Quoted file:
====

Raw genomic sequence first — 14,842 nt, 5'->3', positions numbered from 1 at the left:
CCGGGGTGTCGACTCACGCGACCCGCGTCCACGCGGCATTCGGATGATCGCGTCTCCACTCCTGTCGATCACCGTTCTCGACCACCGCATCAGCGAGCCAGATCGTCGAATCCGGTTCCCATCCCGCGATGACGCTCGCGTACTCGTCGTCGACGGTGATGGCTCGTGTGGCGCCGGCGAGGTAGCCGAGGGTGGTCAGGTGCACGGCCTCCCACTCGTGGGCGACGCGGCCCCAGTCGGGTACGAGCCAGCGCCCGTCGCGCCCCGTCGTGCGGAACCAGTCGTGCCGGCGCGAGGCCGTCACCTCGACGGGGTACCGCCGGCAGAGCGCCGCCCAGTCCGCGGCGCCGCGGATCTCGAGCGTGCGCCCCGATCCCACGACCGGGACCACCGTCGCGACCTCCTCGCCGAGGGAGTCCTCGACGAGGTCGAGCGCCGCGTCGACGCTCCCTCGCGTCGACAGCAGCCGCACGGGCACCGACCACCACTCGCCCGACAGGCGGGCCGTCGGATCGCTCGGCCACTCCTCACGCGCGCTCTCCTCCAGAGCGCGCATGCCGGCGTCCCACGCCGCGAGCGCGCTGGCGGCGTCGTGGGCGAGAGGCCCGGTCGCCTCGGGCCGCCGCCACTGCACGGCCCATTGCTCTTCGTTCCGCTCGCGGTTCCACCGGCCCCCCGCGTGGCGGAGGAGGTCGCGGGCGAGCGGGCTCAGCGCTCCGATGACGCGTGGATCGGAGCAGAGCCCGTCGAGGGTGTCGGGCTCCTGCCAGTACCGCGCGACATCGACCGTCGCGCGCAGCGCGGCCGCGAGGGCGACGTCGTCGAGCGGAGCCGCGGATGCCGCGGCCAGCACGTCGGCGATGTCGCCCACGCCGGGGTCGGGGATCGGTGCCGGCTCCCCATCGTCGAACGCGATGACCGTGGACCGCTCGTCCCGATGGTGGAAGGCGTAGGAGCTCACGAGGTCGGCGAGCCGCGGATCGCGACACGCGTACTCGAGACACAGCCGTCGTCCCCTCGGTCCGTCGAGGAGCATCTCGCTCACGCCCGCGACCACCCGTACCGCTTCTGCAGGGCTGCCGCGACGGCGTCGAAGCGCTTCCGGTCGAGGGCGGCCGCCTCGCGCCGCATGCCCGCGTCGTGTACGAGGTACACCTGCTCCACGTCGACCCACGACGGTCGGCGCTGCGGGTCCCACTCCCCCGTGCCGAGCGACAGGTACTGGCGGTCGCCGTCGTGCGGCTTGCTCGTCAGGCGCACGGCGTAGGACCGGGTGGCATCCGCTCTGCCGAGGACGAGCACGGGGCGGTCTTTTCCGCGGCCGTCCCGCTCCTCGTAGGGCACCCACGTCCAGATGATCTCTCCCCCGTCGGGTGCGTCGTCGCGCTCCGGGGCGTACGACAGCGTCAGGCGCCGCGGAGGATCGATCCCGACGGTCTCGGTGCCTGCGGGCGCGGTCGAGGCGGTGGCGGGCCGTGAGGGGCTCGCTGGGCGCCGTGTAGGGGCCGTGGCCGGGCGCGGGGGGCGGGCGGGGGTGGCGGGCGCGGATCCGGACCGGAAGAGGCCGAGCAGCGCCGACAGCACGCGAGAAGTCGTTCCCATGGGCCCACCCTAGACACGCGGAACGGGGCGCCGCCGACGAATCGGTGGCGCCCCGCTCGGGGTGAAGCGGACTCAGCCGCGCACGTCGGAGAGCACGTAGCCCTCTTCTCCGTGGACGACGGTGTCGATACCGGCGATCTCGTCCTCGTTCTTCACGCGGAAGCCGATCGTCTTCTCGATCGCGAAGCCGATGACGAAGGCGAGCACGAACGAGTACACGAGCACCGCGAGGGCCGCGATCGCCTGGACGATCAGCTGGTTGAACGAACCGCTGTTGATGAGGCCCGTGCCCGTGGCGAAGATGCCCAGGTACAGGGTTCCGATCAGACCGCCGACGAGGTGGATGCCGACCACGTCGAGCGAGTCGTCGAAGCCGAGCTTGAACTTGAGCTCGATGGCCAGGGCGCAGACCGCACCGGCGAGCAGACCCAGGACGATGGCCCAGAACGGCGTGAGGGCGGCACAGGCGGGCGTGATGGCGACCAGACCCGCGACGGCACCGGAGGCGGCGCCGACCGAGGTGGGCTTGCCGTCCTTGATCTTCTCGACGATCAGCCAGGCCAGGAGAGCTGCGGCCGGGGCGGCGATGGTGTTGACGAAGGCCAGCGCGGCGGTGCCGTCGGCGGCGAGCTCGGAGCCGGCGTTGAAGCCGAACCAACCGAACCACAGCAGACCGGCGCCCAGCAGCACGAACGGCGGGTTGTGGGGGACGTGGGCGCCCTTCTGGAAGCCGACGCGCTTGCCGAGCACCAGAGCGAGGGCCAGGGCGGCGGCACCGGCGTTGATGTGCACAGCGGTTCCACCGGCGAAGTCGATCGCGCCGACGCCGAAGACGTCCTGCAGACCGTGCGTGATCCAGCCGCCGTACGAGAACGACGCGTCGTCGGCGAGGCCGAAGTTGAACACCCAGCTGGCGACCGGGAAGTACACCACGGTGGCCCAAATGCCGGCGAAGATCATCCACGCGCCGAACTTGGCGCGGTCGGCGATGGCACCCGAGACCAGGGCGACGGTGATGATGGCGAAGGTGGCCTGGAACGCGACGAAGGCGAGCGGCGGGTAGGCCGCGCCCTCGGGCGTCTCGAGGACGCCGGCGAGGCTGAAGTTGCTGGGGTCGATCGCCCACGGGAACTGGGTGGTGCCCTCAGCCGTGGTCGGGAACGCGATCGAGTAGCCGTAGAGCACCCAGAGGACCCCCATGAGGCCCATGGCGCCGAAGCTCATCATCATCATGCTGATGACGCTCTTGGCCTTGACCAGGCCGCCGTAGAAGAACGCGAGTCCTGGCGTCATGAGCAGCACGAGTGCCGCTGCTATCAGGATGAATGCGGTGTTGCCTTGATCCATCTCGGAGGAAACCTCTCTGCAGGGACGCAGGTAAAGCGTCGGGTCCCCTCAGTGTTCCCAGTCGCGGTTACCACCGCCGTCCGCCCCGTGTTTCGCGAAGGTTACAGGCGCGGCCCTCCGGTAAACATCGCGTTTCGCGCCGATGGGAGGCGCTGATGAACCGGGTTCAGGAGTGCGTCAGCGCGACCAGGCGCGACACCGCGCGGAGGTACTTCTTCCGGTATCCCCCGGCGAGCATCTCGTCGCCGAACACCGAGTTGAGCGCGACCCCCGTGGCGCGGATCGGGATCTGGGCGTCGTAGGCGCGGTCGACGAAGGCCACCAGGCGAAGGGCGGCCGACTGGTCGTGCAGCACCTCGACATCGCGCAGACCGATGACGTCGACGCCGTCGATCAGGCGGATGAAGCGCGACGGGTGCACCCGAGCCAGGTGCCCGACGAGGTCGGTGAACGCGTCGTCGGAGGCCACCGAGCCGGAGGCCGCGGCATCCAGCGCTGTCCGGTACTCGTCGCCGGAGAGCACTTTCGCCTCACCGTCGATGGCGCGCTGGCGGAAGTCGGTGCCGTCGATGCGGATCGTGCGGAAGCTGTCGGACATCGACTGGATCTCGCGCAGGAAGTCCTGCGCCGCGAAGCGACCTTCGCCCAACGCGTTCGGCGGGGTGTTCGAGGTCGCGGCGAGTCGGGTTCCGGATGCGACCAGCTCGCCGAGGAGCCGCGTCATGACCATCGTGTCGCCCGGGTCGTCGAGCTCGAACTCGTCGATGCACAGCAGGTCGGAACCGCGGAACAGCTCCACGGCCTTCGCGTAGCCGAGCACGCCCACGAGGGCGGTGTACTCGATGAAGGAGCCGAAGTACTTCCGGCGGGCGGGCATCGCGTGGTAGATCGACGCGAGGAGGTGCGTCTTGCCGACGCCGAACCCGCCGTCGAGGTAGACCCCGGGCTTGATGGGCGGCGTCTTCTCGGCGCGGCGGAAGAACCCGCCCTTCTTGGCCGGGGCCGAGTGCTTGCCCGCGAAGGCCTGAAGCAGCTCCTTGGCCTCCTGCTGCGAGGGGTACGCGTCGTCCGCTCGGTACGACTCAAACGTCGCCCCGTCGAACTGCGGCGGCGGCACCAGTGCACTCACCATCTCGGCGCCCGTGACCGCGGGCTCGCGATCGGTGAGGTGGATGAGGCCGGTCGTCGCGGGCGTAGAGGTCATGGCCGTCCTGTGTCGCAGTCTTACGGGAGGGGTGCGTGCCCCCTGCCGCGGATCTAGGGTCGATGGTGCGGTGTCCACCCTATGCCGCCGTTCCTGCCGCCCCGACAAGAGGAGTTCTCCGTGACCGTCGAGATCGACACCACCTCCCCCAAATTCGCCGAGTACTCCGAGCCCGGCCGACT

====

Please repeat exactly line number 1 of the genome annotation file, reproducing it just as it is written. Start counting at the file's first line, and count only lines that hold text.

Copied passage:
Raw genomic sequence first — 14,842 nt, 5'->3', positions numbered from 1 at the left: